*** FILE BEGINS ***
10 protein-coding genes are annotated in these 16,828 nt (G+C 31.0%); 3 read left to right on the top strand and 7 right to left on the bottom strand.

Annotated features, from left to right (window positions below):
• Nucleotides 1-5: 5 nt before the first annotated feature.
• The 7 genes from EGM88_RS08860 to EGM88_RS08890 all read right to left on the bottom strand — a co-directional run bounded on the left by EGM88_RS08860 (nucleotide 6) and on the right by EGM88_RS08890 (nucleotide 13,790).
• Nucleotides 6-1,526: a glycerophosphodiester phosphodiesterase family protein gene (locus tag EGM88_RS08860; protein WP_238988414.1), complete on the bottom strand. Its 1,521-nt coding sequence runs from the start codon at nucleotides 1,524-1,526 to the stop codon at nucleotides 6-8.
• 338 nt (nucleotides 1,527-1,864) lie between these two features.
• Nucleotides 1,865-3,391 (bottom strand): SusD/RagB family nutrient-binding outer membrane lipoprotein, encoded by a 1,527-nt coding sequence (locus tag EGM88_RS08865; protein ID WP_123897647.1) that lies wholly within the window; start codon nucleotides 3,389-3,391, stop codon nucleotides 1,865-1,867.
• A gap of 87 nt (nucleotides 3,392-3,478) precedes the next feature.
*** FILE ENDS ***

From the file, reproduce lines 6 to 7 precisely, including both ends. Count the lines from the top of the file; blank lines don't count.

• 338 nt (nucleotides 1,527-1,864) lie between these two features.
• Nucleotides 1,865-3,391 (bottom strand): SusD/RagB family nutrient-binding outer membrane lipoprotein, encoded by a 1,527-nt coding sequence (locus tag EGM88_RS08865; protein ID WP_123897647.1) that lies wholly within the window; start codon nucleotides 3,389-3,391, stop codon nucleotides 1,865-1,867.